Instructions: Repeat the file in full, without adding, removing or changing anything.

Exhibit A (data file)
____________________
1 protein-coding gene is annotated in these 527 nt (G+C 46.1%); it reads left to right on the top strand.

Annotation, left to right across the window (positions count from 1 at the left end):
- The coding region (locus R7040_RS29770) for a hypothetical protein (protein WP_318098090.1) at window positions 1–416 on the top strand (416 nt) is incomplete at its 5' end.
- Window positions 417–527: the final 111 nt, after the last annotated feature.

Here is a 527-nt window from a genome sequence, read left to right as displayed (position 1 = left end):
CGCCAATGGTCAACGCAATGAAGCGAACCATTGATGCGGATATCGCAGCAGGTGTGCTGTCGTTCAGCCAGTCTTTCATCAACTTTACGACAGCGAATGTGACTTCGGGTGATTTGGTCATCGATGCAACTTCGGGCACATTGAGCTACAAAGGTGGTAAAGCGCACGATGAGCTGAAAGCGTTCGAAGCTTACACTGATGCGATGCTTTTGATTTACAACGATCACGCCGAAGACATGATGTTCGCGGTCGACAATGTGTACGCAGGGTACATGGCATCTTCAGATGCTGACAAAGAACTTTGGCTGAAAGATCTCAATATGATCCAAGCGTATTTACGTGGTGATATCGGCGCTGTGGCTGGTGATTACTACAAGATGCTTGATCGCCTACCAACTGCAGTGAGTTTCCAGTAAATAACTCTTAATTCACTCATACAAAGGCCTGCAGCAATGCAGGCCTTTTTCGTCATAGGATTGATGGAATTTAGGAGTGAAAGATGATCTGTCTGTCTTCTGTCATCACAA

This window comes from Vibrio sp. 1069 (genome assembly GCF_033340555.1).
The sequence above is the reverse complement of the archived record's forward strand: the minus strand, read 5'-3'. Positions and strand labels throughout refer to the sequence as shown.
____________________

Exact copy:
1 protein-coding gene is annotated in these 527 nt (G+C 46.1%); it reads left to right on the top strand.

Annotation, left to right across the window (positions count from 1 at the left end):
- The coding region (locus R7040_RS29770) for a hypothetical protein (protein WP_318098090.1) at window positions 1–416 on the top strand (416 nt) is incomplete at its 5' end.
- Window positions 417–527: the final 111 nt, after the last annotated feature.

Here is a 527-nt window from a genome sequence, read left to right as displayed (position 1 = left end):
CGCCAATGGTCAACGCAATGAAGCGAACCATTGATGCGGATATCGCAGCAGGTGTGCTGTCGTTCAGCCAGTCTTTCATCAACTTTACGACAGCGAATGTGACTTCGGGTGATTTGGTCATCGATGCAACTTCGGGCACATTGAGCTACAAAGGTGGTAAAGCGCACGATGAGCTGAAAGCGTTCGAAGCTTACACTGATGCGATGCTTTTGATTTACAACGATCACGCCGAAGACATGATGTTCGCGGTCGACAATGTGTACGCAGGGTACATGGCATCTTCAGATGCTGACAAAGAACTTTGGCTGAAAGATCTCAATATGATCCAAGCGTATTTACGTGGTGATATCGGCGCTGTGGCTGGTGATTACTACAAGATGCTTGATCGCCTACCAACTGCAGTGAGTTTCCAGTAAATAACTCTTAATTCACTCATACAAAGGCCTGCAGCAATGCAGGCCTTTTTCGTCATAGGATTGATGGAATTTAGGAGTGAAAGATGATCTGTCTGTCTTCTGTCATCACAA

This window comes from Vibrio sp. 1069 (genome assembly GCF_033340555.1).
The sequence above is the reverse complement of the archived record's forward strand: the minus strand, read 5'-3'. Positions and strand labels throughout refer to the sequence as shown.